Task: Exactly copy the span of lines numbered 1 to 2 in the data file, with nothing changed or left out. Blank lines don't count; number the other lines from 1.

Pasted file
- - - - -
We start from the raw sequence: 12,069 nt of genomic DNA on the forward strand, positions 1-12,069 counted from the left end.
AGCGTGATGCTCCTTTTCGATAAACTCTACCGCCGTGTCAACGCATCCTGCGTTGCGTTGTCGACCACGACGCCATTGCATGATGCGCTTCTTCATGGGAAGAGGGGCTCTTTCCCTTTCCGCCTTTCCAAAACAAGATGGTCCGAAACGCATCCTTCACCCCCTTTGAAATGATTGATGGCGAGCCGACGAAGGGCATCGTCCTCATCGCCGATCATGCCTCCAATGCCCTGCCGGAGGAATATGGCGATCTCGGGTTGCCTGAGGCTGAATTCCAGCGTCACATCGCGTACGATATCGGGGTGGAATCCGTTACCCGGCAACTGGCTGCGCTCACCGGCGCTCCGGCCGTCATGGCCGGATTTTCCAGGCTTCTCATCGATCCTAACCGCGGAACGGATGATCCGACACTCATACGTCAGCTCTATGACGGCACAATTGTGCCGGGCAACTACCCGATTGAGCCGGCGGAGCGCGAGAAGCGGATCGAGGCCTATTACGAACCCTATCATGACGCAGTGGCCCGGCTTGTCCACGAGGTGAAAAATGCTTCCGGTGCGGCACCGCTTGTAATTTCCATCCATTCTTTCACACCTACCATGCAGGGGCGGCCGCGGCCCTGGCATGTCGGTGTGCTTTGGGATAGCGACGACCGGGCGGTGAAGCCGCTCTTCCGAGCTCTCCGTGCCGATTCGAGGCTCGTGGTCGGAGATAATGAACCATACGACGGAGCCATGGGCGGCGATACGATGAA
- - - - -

We start from the raw sequence: 12,069 nt of genomic DNA on the forward strand, positions 1-12,069 counted from the left end.
AGCGTGATGCTCCTTTTCGATAAACTCTACCGCCGTGTCAACGCATCCTGCGTTGCGTTGTCGACCACGACGCCATTGCATGATGCGCTTCTTCATGGGAAGAGGGGCTCTTTCCCTTTCCGCCTTTCCAAAACAAGATGGTCCGAAACGCATCCTTCACCCCCTTTGAAATGATTGATGGCGAGCCGACGAAGGGCATCGTCCTCATCGCCGATCATGCCTCCAATGCCCTGCCGGAGGAATATGGCGATCTCGGGTTGCCTGAGGCTGAATTCCAGCGTCACATCGCGTACGATATCGGGGTGGAATCCGTTACCCGGCAACTGGCTGCGCTCACCGGCGCTCCGGCCGTCATGGCCGGATTTTCCAGGCTTCTCATCGATCCTAACCGCGGAACGGATGATCCGACACTCATACGTCAGCTCTATGACGGCACAATTGTGCCGGGCAACTACCCGATTGAGCCGGCGGAGCGCGAGAAGCGGATCGAGGCCTATTACGAACCCTATCATGACGCAGTGGCCCGGCTTGTCCACGAGGTGAAAAATGCTTCCGGTGCGGCACCGCTTGTAATTTCCATCCATTCTTTCACACCTACCATGCAGGGGCGGCCGCGGCCCTGGCATGTCGGTGTGCTTTGGGATAGCGACGACCGGGCGGTGAAGCCGCTCTTCCGAGCTCTCCGTGCCGATTCGAGGCTCGTGGTCGGAGATAATGAACCATACGACGGAGCCATGGGCGGCGATACGATGAA